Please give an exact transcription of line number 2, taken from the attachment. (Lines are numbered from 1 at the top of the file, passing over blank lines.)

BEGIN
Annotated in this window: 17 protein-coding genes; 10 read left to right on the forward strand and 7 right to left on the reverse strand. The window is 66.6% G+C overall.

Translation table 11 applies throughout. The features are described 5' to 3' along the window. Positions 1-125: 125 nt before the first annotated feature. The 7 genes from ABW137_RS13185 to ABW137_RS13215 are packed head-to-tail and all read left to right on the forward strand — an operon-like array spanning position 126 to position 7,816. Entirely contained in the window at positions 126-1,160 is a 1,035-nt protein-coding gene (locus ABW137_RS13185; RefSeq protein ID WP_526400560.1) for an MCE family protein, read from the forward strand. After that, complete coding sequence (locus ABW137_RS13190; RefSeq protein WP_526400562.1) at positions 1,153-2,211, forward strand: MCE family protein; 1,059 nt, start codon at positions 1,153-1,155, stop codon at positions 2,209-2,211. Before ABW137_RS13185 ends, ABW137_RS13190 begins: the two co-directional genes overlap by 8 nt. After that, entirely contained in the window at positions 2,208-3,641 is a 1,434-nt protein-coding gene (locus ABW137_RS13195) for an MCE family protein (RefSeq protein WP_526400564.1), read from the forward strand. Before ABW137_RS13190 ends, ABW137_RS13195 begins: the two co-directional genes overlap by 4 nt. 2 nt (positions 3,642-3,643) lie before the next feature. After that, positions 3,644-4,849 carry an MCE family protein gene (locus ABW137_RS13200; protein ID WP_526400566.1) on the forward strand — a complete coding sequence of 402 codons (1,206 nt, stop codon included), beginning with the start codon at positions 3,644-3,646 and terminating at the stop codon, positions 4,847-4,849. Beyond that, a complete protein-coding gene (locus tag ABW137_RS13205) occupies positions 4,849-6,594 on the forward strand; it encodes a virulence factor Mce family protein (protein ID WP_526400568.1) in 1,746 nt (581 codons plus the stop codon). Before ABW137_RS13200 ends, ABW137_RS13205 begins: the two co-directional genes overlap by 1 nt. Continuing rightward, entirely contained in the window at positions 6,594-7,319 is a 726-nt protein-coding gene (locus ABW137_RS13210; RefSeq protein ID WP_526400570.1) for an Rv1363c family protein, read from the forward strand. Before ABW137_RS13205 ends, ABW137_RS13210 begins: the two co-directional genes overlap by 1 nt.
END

Translation table 11 applies throughout. The features are described 5' to 3' along the window. Positions 1-125: 125 nt before the first annotated feature. The 7 genes from ABW137_RS13185 to ABW137_RS13215 are packed head-to-tail and all read left to right on the forward strand — an operon-like array spanning position 126 to position 7,816. Entirely contained in the window at positions 126-1,160 is a 1,035-nt protein-coding gene (locus ABW137_RS13185; RefSeq protein ID WP_526400560.1) for an MCE family protein, read from the forward strand. After that, complete coding sequence (locus ABW137_RS13190; RefSeq protein WP_526400562.1) at positions 1,153-2,211, forward strand: MCE family protein; 1,059 nt, start codon at positions 1,153-1,155, stop codon at positions 2,209-2,211. Before ABW137_RS13185 ends, ABW137_RS13190 begins: the two co-directional genes overlap by 8 nt. After that, entirely contained in the window at positions 2,208-3,641 is a 1,434-nt protein-coding gene (locus ABW137_RS13195) for an MCE family protein (RefSeq protein WP_526400564.1), read from the forward strand. Before ABW137_RS13190 ends, ABW137_RS13195 begins: the two co-directional genes overlap by 4 nt. 2 nt (positions 3,642-3,643) lie before the next feature. After that, positions 3,644-4,849 carry an MCE family protein gene (locus ABW137_RS13200; protein ID WP_526400566.1) on the forward strand — a complete coding sequence of 402 codons (1,206 nt, stop codon included), beginning with the start codon at positions 3,644-3,646 and terminating at the stop codon, positions 4,847-4,849. Beyond that, a complete protein-coding gene (locus tag ABW137_RS13205) occupies positions 4,849-6,594 on the forward strand; it encodes a virulence factor Mce family protein (protein ID WP_526400568.1) in 1,746 nt (581 codons plus the stop codon). Before ABW137_RS13200 ends, ABW137_RS13205 begins: the two co-directional genes overlap by 1 nt. Continuing rightward, entirely contained in the window at positions 6,594-7,319 is a 726-nt protein-coding gene (locus ABW137_RS13210; RefSeq protein ID WP_526400570.1) for an Rv1363c family protein, read from the forward strand. Before ABW137_RS13205 ends, ABW137_RS13210 begins: the two co-directional genes overlap by 1 nt.